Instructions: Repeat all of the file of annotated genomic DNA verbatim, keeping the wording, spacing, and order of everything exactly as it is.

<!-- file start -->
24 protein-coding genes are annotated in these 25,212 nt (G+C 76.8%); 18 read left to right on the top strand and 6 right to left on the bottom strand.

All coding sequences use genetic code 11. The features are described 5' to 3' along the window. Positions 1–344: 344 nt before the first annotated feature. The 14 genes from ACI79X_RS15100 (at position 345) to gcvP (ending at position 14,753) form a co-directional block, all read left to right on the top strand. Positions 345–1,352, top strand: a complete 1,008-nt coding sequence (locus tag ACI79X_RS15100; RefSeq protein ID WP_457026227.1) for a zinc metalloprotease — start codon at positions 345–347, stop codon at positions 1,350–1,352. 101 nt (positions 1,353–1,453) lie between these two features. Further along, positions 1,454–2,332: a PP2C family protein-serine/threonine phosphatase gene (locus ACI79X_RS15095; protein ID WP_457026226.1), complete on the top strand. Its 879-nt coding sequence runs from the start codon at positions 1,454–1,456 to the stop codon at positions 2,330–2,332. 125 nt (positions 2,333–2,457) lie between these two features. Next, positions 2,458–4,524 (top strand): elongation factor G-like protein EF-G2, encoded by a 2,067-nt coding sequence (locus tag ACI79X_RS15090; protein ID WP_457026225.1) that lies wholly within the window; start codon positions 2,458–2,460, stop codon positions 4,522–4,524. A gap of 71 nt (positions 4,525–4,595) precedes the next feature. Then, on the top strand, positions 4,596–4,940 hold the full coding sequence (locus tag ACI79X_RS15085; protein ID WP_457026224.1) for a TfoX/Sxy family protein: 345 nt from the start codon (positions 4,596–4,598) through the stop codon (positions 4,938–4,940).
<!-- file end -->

24 protein-coding genes are annotated in these 25,212 nt (G+C 76.8%); 18 read left to right on the top strand and 6 right to left on the bottom strand.

All coding sequences use genetic code 11. The features are described 5' to 3' along the window. Positions 1–344: 344 nt before the first annotated feature. The 14 genes from ACI79X_RS15100 (at position 345) to gcvP (ending at position 14,753) form a co-directional block, all read left to right on the top strand. Positions 345–1,352, top strand: a complete 1,008-nt coding sequence (locus tag ACI79X_RS15100; RefSeq protein ID WP_457026227.1) for a zinc metalloprotease — start codon at positions 345–347, stop codon at positions 1,350–1,352. 101 nt (positions 1,353–1,453) lie between these two features. Further along, positions 1,454–2,332: a PP2C family protein-serine/threonine phosphatase gene (locus ACI79X_RS15095; protein ID WP_457026226.1), complete on the top strand. Its 879-nt coding sequence runs from the start codon at positions 1,454–1,456 to the stop codon at positions 2,330–2,332. 125 nt (positions 2,333–2,457) lie between these two features. Next, positions 2,458–4,524 (top strand): elongation factor G-like protein EF-G2, encoded by a 2,067-nt coding sequence (locus tag ACI79X_RS15090; protein ID WP_457026225.1) that lies wholly within the window; start codon positions 2,458–2,460, stop codon positions 4,522–4,524. A gap of 71 nt (positions 4,525–4,595) precedes the next feature. Then, on the top strand, positions 4,596–4,940 hold the full coding sequence (locus tag ACI79X_RS15085; protein ID WP_457026224.1) for a TfoX/Sxy family protein: 345 nt from the start codon (positions 4,596–4,598) through the stop codon (positions 4,938–4,940).